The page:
Warning: getimagesize(): Filename cannot be empty in /home/blackenterprise/public_html/wp-content/themes/blackenterprise/single-standard.php on line 35
In the conclusion of our three-part career survival guide, we offer advice on how to conduct an effective job search.
Finding a job requires many of the same approaches it takes to manage your career: strategy, focus, clarity, insight, and networking. You’ve probably sent out dozens of rÃ©sumÃ©s and created career profiles on Monster, CareerBuilder, and every employment Website in between. You’ve asked friends to be on the lookout for job openings and have even begun buying newspapers from other cities to look at their classifieds, too. You’ve done all there is to do, right? Not quite.
“It is imperative in the current global economy that you are known and recognized for something specific. Now more than ever, with more educated workers and a service-centered economy, without a brand, you could just as easily join the faceless millions posting their rÃ©sumÃ©s on career sites,” says Veronica Conway, founder and president of Black Professional Coaches Alliance. “Focusing on your strengths is not a luxury. Get with the program and do what you are brilliant at. You will ultimately have the competitive advantage.”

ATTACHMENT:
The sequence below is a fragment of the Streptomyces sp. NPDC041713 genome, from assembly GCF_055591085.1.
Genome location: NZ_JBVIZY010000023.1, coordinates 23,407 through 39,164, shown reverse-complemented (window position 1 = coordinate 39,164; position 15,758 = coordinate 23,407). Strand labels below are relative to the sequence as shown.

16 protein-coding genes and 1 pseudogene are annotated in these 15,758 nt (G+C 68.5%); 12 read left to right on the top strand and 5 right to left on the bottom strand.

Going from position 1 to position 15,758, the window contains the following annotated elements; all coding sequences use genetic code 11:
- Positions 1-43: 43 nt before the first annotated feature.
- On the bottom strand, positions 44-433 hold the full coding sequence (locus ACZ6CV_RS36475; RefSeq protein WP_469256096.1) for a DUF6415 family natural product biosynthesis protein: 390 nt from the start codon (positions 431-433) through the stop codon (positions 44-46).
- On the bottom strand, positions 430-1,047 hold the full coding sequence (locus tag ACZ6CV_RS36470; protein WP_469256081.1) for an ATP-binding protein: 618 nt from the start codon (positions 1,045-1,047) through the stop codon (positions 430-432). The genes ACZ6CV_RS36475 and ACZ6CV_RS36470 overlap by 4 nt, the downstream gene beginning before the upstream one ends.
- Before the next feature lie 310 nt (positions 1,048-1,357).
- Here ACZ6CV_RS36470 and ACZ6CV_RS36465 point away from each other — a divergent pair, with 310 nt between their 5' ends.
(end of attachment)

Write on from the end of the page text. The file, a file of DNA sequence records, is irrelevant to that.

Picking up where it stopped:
The following is a checklist of strategies to amp up your search for the perfect job despite a tough market.
Determine what you’d like to do before you decide where you’d like to work. Most people panic at the idea of not being able to find work, so they focus on what jobs are available. “Most of us start our job search in exactly the wrong way by asking what’s available and not what our contribution is,” says Bob Rosner of Workplace911.com. Identifying your interests is much more closely aligned with your skills and talents and will help you focus on opportunities that suit them.
Conway suggests that her clients write down their ideal job description based on their innate strengths. “What would your new role look like and what would you be doing every day? For one of my clients, this meant writing proposals, business networking, negotiating contracts, and leading, not doing operations,” she says. “Focus on the 20% of what you do that creates 80% of the results. In a business, there are only two or three things that yield the best results. And as people in careers, we don’t focus on the critical few.”